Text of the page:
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Facing ‘really unprecedented times,’ Carroll County school officials detail plans for closure amid coronavirus

Carroll County Public Schools officials learned that the system’s schools would be closing down for two weeks at the same time the rest of the state found out from an address by Gov. Larry Hogan after 4 p.m. Thursday.

Although many details are still uncertain at this stage, the school system has been putting plans in place in anticipation of such a closure. Officials outlined those plans to the Times Thursday night.

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State officials announced Thursday afternoon that public schools would close for two weeks beginning Monday, keeping about 1 million children across Maryland home from school in an effort to slow the spread of the coronavirus and the COVID-19 disease it causes and to save lives, Hogan said.

Superintendent Steve Lockard joined a 5 p.m. conference call with Maryland Superintendent Karen Salmon and superintendents from the other state school districts.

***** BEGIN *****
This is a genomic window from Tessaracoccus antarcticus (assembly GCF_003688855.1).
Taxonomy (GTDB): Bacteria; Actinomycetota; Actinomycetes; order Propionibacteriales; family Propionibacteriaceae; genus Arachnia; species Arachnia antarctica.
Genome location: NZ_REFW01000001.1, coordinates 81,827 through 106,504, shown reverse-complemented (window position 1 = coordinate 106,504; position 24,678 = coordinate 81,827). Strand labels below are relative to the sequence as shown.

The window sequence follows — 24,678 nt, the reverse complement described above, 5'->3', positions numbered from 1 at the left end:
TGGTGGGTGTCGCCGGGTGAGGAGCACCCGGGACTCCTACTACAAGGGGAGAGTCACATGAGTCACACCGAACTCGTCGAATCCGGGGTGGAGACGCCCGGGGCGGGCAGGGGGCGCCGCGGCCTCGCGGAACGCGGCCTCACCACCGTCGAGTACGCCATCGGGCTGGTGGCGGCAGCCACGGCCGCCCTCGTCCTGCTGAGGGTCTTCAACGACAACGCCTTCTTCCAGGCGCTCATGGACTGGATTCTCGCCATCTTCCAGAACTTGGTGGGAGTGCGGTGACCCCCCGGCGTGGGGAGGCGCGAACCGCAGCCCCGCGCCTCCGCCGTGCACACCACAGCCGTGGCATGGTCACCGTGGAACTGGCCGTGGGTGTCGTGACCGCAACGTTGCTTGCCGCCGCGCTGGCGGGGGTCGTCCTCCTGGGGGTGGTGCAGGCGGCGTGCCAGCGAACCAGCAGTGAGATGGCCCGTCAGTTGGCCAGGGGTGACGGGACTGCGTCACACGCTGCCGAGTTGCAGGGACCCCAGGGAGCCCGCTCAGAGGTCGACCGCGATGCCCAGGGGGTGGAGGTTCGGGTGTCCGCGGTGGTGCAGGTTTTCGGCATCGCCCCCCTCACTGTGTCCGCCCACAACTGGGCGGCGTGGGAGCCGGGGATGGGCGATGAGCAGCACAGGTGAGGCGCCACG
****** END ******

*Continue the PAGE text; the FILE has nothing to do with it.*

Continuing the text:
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CCPS began reaching out to families and employees in the same ways they would for a severe weather event: through phone calls, text messages, emails and posting on carrollk12.org and the official CCPS Facebook page.

“We will be communicating frequently over the course of the next two weeks,” Lockard said in an interview. “We’re going to be sharing additional information starting tomorrow, and throughout the period of closure.”

The first Carroll County case of the coronavirus was announced Friday afternoon.

As of Thursday afternoon, the coronavirus had resulted in 40 deaths in the United States out of almost 1,600 people who have tested positive for the virus, according to Johns Hopkins University. The World Health Organization deemed the coronavirus a pandemic Wednesday.

On Friday, students will be given academic materials to review while schools are closed, though officials specified that these will not served as a direct substitute for curricula. Anticipating a possible closure, system officials began working more than a week ago to prepare online materials through Google Classroom and Microsoft 365, alongside more traditional materials for students who have less access to devices or internet.